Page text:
China punishes mockery, questions about historical figures: ‘This is self-wounding’

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China punishes mockery, questions about historical figures: ‘This is self-wounding’

China has started to punish its residents who either criticize or mock historical figures in a move that sees the ruling party exert greater control over the nation’s population. 

The new law went into effect in March of this year as part of a campaign by President Xi Jinping, who also serves as the General Secretary of the Chinese Communist Party (CCP). Xi’s government has aimed to realign Chinese society along a number axis, including culturally, historically and socially. 

China first adopted the law in 2018, but the amendments to the criminal code did not occur until March of this year. At least 15 people have faced punishment since the changes took effect. 

Authorities and officials have pursued punishment with an aggressive zeal: The Cyberspace Administration of China, which monitors the country’s internet, created telephone and online hotlines to encourage citizens to report violations, as well as publishing a list of “rumors” forbidden for people to discuss, The New York Times reported. 

The list of suggested topics to avoid discussing includes: Was Mao Zedong’s Long March really not so long? Did the Red Army skirt heavy fighting against the Japanese during World War II? Was Mao’s Son, Mao Anying, killed by an American airstrike during the Korean War because he lit a stove to make fried rice?

Gordon Chang, columnist and the author of “The Coming Collapse of China,” told Fox News that it is no longer accurate to call China authoritarian. The party has long policed dissent and restricted public discussion on politically sensitive topics, but the new law goes even further. 

“I don’t think [Xi] has been able to successfully move China all the way back to totalitarianism,” Chang said. “It’s kind of a semi-totalitarian state, and this move to criminalize criticism of communist party icons is part of that.”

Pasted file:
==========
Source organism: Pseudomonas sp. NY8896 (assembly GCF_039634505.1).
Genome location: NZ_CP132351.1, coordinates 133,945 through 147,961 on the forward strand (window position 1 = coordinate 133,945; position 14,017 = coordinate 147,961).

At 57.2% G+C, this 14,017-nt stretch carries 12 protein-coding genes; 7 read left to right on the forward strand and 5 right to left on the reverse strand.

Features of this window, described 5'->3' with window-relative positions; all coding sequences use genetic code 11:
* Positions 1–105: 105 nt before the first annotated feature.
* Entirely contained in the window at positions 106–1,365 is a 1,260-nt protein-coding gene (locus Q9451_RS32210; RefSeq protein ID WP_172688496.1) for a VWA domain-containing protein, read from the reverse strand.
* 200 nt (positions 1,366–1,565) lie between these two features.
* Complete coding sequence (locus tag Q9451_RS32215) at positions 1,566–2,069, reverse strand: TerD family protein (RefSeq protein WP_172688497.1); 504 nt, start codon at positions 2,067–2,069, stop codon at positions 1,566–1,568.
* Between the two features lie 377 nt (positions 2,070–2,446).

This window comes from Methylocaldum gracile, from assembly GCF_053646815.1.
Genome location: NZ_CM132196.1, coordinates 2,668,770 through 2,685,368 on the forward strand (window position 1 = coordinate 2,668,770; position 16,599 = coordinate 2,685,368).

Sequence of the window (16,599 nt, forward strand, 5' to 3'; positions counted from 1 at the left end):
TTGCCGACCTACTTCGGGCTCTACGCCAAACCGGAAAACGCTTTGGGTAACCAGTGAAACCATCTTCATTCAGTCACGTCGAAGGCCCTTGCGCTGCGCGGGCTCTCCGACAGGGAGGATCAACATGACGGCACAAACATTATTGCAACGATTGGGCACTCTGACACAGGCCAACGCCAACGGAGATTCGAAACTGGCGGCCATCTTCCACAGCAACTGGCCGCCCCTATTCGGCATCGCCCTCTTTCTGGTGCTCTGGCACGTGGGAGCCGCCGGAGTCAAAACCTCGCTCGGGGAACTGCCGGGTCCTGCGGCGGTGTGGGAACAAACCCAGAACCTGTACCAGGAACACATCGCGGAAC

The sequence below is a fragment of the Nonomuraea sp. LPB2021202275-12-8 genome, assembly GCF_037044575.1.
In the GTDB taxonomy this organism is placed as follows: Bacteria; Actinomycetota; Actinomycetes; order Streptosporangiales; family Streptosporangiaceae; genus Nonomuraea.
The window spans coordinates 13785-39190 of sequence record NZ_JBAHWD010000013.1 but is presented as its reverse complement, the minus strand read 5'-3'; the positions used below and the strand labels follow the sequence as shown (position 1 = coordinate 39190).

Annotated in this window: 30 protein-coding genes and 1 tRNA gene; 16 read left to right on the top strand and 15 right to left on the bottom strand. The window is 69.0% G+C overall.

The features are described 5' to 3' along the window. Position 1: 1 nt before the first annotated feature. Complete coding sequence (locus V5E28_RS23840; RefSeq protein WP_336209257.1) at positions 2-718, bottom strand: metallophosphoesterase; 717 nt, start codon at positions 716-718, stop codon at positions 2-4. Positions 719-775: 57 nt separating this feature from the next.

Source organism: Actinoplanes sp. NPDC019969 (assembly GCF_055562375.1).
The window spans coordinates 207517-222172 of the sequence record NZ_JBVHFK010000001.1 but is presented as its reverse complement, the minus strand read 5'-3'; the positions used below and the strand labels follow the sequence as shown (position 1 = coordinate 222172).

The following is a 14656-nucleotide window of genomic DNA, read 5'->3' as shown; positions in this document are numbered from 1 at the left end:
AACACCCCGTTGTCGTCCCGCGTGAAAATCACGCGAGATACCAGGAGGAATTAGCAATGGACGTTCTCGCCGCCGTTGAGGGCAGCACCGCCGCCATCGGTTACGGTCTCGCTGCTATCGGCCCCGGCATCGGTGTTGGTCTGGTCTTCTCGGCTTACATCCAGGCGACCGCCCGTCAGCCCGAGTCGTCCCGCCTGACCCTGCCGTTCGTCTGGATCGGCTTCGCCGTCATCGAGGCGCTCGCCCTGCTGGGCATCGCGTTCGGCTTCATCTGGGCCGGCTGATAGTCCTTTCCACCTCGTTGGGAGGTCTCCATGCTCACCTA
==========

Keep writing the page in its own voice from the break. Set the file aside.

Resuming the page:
“The overall thing is that Xi Jinping has exerted more control over society, so that has manifested itself in many different ways, including a return to party orthodoxy,” he continued. 

Chang highlighted that the party has allowed people to “blow off steam” in the past, allowing the expression of challenging ideas online or even in public, but new laws like this will lead to “less and less of that.” 

“This is strict obedience and loyalty to the party,” Chang said. “This is like 1984. This is where you have total loyalty and love for the party. That’s where this is going.” 

The move may prove to be a double-edged sword, however: With the strict control and limitations to outside exposure and movement, China risks limiting itself as it more and more resembles its neighbor, North Korea. 

“This is self-wounding,” Chang argued. “We know how North Korea has wounded itself. This is basically the same thing.” 

Limiting discussion of topics that once drove debate and research will limit that kind of growth. Officials defended the law as a necessary tool to fight what some officials termed “historical nihilism.” 

“These people may be trying to gain clicks or eyeballs, but these behaviors obviously touch moral and legal bottom lines,” Li Liang, a law professor in Beijing, told The People’s Daily in April.

The new law, and the lengths China has gone to in order to enforce it, should not be a surprise, according to Dean Cheng, senior research fellow at the Asian Studies Center with the Davis Institute for National Security and Foreign Policy. 

“We can make the argument that anything the Chinese do, we should have seen coming,” Cheng told Fox News. “There were American law firms warning about how these defamation laws could rebound and have an impact.” 

“The specifics aren’t the issue,” Cheng explained. “The issue is that the Chinese are trying to control down to the smallest tweets to the greatest of aspects like reincarnation to show that nothing is beyond the reach of the CCP.” 

The law Cheng refers to about reincarnation came into effect in 2007 when Beijing decreed that all reincarnations by Tibet’s Buddhist monks must receive approval from the government – a move to control the otherwise outspoken Dalai Lama, who has lived in exile in India since 1959. 

Cheng further argued that the move is designed to “mute people” and encourage self-censorship. Asking questions or making jokes about these figures and heroes risks arrests and prosecution. An offender could face up to three years in prison.  

“What they are looking for is not censorship, but self-censorship,” he said. “Censorship is hard: It requires a lot of people to monitor. If you can censor yourself that makes my job a lot easier.”

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